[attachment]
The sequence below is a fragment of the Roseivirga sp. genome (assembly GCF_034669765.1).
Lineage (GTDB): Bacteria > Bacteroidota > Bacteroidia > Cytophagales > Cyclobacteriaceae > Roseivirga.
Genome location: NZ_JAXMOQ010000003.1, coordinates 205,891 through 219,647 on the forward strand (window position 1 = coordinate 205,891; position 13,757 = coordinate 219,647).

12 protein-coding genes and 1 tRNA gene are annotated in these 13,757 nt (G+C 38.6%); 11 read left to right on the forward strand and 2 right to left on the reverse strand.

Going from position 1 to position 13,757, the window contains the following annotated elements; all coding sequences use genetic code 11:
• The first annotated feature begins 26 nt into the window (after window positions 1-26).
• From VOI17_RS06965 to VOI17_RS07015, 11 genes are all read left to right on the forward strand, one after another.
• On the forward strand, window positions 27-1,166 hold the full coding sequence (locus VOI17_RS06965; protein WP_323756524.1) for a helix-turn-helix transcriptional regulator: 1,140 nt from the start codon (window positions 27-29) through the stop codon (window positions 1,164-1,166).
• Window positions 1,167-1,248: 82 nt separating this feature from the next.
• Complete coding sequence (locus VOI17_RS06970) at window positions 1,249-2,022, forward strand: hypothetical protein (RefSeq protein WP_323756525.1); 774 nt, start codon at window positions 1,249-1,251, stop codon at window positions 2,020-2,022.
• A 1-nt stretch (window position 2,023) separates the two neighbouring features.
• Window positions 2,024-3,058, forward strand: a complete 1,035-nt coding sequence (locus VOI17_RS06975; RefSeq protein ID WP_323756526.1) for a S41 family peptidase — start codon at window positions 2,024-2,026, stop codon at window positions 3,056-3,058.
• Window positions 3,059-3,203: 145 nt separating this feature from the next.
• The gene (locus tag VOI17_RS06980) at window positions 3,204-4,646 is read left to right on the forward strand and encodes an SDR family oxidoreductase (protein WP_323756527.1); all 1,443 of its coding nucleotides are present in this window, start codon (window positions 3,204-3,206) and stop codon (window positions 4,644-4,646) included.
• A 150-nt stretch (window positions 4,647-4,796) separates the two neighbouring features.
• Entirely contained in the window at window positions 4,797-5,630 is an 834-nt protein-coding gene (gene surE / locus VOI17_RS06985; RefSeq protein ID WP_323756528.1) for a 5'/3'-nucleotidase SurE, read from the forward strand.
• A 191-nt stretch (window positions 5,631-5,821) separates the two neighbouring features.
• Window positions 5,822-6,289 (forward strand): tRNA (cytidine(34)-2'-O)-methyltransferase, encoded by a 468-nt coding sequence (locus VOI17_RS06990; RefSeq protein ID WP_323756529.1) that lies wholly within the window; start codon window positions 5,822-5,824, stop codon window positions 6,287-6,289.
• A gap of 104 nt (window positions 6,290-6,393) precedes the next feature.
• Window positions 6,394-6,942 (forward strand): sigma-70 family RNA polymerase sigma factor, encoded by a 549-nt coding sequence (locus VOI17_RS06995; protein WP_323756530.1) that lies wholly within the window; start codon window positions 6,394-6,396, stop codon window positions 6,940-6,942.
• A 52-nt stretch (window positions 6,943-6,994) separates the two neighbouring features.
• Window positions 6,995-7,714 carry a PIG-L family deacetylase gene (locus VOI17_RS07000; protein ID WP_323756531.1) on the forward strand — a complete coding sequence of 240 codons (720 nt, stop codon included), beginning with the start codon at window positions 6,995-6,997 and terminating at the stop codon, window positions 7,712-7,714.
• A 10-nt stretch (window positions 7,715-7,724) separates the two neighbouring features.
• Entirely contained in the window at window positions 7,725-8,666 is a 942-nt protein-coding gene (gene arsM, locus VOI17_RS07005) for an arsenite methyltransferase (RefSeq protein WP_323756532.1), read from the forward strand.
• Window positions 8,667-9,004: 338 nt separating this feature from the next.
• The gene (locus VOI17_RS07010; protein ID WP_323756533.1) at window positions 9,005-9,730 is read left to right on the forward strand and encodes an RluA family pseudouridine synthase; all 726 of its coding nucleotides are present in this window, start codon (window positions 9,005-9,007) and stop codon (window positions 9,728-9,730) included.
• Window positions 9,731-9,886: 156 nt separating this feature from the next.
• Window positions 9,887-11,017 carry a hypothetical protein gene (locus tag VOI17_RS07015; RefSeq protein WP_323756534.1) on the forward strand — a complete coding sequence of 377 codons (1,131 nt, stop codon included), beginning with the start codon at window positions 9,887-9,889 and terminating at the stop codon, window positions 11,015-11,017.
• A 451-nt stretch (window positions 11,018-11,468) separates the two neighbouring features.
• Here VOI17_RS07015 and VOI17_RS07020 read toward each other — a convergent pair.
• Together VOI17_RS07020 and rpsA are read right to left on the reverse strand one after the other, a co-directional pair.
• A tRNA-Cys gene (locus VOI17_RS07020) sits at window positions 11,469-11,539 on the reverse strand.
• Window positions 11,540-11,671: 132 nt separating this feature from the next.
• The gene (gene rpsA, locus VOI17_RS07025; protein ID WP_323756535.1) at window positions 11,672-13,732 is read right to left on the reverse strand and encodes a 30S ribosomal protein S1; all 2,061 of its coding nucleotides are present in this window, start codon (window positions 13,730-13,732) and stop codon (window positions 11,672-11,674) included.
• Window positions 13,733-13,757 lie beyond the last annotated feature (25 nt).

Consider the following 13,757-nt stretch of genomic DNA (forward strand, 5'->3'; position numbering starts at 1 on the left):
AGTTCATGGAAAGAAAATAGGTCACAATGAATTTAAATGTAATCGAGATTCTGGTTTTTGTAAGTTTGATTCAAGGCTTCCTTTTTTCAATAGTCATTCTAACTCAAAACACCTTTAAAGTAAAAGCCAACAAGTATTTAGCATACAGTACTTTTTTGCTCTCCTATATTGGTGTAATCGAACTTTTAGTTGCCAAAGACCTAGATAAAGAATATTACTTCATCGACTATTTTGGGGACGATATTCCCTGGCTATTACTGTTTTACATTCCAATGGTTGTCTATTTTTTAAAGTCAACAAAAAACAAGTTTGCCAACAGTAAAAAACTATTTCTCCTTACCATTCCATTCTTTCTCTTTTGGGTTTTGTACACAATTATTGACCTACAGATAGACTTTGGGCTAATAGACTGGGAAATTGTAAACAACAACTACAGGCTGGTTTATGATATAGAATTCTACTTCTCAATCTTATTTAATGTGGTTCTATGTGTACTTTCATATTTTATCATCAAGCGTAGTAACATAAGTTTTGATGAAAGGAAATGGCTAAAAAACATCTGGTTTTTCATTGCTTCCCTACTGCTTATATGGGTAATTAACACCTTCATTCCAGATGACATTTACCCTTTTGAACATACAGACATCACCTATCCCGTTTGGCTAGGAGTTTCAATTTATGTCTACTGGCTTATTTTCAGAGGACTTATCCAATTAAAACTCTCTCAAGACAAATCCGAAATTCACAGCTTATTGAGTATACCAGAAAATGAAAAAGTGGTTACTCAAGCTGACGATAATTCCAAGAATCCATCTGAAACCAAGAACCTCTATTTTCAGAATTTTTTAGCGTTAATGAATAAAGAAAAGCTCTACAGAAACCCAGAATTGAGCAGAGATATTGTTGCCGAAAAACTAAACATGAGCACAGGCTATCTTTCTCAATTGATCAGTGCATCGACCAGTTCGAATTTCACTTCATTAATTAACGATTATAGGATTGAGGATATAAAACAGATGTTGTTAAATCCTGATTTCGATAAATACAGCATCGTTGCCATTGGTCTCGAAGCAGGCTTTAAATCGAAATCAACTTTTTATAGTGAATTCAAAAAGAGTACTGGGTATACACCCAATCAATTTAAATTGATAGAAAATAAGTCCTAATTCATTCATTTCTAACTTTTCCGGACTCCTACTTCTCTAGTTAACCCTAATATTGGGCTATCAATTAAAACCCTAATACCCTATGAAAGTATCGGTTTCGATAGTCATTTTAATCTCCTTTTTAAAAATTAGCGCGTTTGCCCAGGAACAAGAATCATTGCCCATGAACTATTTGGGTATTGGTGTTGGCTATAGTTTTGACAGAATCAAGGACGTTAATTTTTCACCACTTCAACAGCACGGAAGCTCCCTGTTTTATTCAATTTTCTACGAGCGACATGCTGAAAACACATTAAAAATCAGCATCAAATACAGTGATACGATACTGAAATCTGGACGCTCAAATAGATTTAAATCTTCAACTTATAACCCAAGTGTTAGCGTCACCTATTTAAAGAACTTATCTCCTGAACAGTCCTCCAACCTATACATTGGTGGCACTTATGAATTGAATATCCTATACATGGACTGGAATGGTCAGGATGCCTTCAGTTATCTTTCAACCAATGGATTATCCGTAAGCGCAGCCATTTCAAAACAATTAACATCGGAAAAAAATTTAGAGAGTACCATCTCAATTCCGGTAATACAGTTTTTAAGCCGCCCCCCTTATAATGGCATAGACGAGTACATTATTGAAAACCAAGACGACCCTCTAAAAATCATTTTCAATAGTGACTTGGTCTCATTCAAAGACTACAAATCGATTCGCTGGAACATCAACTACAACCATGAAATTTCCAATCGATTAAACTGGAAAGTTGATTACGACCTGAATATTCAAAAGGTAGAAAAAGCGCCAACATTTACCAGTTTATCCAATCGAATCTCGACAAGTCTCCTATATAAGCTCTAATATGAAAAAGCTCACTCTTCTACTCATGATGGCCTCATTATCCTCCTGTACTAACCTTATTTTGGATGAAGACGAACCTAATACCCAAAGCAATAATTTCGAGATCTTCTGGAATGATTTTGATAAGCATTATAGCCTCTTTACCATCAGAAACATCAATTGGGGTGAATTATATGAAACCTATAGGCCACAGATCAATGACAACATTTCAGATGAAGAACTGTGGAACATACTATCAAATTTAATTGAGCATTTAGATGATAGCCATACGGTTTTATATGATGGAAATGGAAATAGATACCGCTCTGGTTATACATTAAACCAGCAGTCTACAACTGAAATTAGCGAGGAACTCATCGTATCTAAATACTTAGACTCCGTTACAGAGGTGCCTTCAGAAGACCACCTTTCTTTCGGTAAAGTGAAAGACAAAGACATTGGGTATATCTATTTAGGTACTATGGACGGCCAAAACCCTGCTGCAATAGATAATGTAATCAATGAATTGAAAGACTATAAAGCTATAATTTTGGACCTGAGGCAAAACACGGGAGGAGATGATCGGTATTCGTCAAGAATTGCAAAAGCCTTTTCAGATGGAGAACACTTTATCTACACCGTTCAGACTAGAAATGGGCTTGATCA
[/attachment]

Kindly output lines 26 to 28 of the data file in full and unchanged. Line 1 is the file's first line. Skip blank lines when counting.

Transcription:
• The gene (locus VOI17_RS07010; protein ID WP_323756533.1) at window positions 9,005-9,730 is read left to right on the forward strand and encodes an RluA family pseudouridine synthase; all 726 of its coding nucleotides are present in this window, start codon (window positions 9,005-9,007) and stop codon (window positions 9,728-9,730) included.
• Window positions 9,731-9,886: 156 nt separating this feature from the next.
• Window positions 9,887-11,017 carry a hypothetical protein gene (locus tag VOI17_RS07015; RefSeq protein WP_323756534.1) on the forward strand — a complete coding sequence of 377 codons (1,131 nt, stop codon included), beginning with the start codon at window positions 9,887-9,889 and terminating at the stop codon, window positions 11,015-11,017.